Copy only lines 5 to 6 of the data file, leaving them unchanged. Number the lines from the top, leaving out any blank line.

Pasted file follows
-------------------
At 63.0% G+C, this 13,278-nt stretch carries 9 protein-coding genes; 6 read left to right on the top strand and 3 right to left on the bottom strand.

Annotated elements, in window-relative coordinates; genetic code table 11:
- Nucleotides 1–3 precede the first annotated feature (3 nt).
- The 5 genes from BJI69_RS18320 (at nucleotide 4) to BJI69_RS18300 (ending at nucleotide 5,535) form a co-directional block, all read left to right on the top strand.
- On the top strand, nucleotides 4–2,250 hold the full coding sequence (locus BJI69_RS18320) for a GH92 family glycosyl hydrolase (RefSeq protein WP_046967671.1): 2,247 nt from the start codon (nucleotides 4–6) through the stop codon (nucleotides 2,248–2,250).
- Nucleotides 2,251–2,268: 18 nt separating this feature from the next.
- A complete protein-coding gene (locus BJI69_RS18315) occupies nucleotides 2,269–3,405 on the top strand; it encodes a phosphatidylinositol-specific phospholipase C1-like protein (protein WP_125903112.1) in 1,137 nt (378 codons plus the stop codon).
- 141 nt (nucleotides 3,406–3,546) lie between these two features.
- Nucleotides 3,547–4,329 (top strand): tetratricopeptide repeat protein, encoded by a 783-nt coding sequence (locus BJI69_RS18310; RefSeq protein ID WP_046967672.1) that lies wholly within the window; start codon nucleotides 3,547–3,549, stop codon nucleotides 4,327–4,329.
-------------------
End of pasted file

- On the top strand, nucleotides 4–2,250 hold the full coding sequence (locus BJI69_RS18320) for a GH92 family glycosyl hydrolase (RefSeq protein WP_046967671.1): 2,247 nt from the start codon (nucleotides 4–6) through the stop codon (nucleotides 2,248–2,250).
- Nucleotides 2,251–2,268: 18 nt separating this feature from the next.